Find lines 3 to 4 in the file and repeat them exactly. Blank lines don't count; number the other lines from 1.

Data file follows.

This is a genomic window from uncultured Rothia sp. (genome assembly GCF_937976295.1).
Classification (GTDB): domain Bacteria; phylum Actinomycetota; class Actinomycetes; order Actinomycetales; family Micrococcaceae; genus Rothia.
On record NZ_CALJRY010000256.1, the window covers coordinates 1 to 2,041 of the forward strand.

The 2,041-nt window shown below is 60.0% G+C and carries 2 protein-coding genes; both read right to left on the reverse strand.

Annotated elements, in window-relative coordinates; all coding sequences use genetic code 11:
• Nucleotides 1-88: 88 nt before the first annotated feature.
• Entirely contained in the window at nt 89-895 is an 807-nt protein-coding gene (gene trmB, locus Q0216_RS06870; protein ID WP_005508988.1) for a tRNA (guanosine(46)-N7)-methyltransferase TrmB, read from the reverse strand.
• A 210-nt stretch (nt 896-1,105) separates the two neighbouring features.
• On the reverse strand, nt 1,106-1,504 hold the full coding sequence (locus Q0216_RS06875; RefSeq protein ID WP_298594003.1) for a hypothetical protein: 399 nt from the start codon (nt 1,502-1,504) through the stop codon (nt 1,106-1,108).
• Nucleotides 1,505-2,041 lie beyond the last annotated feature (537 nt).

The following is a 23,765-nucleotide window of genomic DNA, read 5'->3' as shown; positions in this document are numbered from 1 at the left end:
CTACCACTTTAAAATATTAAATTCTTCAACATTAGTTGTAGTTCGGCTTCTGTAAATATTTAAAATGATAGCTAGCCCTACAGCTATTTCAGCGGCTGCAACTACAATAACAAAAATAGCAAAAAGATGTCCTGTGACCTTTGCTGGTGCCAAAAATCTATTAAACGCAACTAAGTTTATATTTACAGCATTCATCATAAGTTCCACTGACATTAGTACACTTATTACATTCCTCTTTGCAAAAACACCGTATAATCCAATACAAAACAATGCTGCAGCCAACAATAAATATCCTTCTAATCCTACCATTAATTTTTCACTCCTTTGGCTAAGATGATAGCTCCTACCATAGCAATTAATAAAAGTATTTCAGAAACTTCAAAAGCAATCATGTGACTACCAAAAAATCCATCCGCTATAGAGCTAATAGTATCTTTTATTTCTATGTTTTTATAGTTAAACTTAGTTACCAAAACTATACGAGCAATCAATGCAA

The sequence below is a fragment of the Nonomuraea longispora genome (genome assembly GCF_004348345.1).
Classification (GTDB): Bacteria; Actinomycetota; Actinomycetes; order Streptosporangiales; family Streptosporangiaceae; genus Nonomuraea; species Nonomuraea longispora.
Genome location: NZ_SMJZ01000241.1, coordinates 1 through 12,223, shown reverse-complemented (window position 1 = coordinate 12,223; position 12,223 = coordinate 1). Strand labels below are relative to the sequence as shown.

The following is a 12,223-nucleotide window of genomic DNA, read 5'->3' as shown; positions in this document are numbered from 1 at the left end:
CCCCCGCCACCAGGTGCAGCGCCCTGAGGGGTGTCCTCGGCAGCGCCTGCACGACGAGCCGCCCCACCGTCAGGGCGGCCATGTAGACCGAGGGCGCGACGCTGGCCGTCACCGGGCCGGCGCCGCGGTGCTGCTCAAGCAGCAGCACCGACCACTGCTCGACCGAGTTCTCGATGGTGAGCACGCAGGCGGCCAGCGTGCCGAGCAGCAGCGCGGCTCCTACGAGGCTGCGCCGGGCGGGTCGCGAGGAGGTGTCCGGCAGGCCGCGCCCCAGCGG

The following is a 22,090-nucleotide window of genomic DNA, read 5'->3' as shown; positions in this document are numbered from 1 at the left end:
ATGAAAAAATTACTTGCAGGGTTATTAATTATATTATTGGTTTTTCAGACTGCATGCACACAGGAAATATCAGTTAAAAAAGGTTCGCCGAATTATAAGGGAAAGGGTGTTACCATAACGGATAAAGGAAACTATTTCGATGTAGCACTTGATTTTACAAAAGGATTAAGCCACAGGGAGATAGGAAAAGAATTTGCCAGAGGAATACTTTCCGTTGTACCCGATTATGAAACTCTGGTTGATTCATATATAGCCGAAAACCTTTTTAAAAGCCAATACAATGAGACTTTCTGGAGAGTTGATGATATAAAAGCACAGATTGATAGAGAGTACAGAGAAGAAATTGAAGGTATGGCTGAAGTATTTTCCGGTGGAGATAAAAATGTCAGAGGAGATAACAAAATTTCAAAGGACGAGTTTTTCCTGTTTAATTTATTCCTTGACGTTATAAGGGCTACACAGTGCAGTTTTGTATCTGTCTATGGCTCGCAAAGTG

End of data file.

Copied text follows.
On record NZ_CALJRY010000256.1, the window covers coordinates 1 to 2,041 of the forward strand.

The 2,041-nt window shown below is 60.0% G+C and carries 2 protein-coding genes; both read right to left on the reverse strand.